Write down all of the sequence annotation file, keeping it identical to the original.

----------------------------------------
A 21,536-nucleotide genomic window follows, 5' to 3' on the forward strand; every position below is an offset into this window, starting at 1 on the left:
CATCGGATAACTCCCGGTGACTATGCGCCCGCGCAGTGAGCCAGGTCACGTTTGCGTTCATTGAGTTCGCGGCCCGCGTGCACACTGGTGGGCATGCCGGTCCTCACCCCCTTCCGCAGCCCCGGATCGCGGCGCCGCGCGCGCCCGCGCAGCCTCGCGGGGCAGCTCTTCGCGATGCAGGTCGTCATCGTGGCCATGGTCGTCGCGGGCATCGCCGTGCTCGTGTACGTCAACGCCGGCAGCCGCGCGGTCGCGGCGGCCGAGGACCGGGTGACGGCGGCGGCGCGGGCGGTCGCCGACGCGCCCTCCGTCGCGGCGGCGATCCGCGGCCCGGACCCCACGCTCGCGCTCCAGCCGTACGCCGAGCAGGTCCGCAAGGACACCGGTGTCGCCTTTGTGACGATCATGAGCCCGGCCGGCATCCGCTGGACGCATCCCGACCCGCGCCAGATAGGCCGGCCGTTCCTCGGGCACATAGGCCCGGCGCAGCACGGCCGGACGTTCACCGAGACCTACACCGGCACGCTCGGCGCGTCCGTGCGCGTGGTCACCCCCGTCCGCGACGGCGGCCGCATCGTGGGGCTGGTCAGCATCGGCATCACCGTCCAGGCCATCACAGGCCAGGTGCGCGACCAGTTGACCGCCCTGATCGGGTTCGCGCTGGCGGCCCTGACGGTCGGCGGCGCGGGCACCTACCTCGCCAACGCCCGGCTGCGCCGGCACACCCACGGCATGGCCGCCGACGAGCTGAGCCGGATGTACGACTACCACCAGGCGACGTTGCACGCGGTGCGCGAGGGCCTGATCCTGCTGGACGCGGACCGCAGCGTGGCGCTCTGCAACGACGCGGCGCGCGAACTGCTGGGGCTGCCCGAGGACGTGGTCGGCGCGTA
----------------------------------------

A 21,536-nucleotide genomic window follows, 5' to 3' on the forward strand; every position below is an offset into this window, starting at 1 on the left:
CATCGGATAACTCCCGGTGACTATGCGCCCGCGCAGTGAGCCAGGTCACGTTTGCGTTCATTGAGTTCGCGGCCCGCGTGCACACTGGTGGGCATGCCGGTCCTCACCCCCTTCCGCAGCCCCGGATCGCGGCGCCGCGCGCGCCCGCGCAGCCTCGCGGGGCAGCTCTTCGCGATGCAGGTCGTCATCGTGGCCATGGTCGTCGCGGGCATCGCCGTGCTCGTGTACGTCAACGCCGGCAGCCGCGCGGTCGCGGCGGCCGAGGACCGGGTGACGGCGGCGGCGCGGGCGGTCGCCGACGCGCCCTCCGTCGCGGCGGCGATCCGCGGCCCGGACCCCACGCTCGCGCTCCAGCCGTACGCCGAGCAGGTCCGCAAGGACACCGGTGTCGCCTTTGTGACGATCATGAGCCCGGCCGGCATCCGCTGGACGCATCCCGACCCGCGCCAGATAGGCCGGCCGTTCCTCGGGCACATAGGCCCGGCGCAGCACGGCCGGACGTTCACCGAGACCTACACCGGCACGCTCGGCGCGTCCGTGCGCGTGGTCACCCCCGTCCGCGACGGCGGCCGCATCGTGGGGCTGGTCAGCATCGGCATCACCGTCCAGGCCATCACAGGCCAGGTGCGCGACCAGTTGACCGCCCTGATCGGGTTCGCGCTGGCGGCCCTGACGGTCGGCGGCGCGGGCACCTACCTCGCCAACGCCCGGCTGCGCCGGCACACCCACGGCATGGCCGCCGACGAGCTGAGCCGGATGTACGACTACCACCAGGCGACGTTGCACGCGGTGCGCGAGGGCCTGATCCTGCTGGACGCGGACCGCAGCGTGGCGCTCTGCAACGACGCGGCGCGCGAACTGCTGGGGCTGCCCGAGGACGTGGTCGGCGCGTA